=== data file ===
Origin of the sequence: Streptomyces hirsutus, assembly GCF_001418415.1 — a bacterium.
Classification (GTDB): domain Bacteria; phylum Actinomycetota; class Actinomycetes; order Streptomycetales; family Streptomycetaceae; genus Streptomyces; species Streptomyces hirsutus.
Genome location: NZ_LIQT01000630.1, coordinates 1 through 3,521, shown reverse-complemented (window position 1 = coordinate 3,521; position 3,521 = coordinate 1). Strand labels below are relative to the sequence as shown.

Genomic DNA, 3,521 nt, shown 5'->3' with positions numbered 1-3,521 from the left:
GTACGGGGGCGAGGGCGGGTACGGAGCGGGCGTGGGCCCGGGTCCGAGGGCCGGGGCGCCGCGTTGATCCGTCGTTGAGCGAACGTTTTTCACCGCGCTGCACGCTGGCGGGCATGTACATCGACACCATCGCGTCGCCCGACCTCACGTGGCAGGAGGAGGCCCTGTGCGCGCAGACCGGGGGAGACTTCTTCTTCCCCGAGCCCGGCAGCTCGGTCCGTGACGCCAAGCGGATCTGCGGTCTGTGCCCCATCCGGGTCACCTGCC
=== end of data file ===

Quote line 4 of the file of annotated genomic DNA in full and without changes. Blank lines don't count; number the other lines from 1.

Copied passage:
Genomic DNA, 3,521 nt, shown 5'->3' with positions numbered 1-3,521 from the left: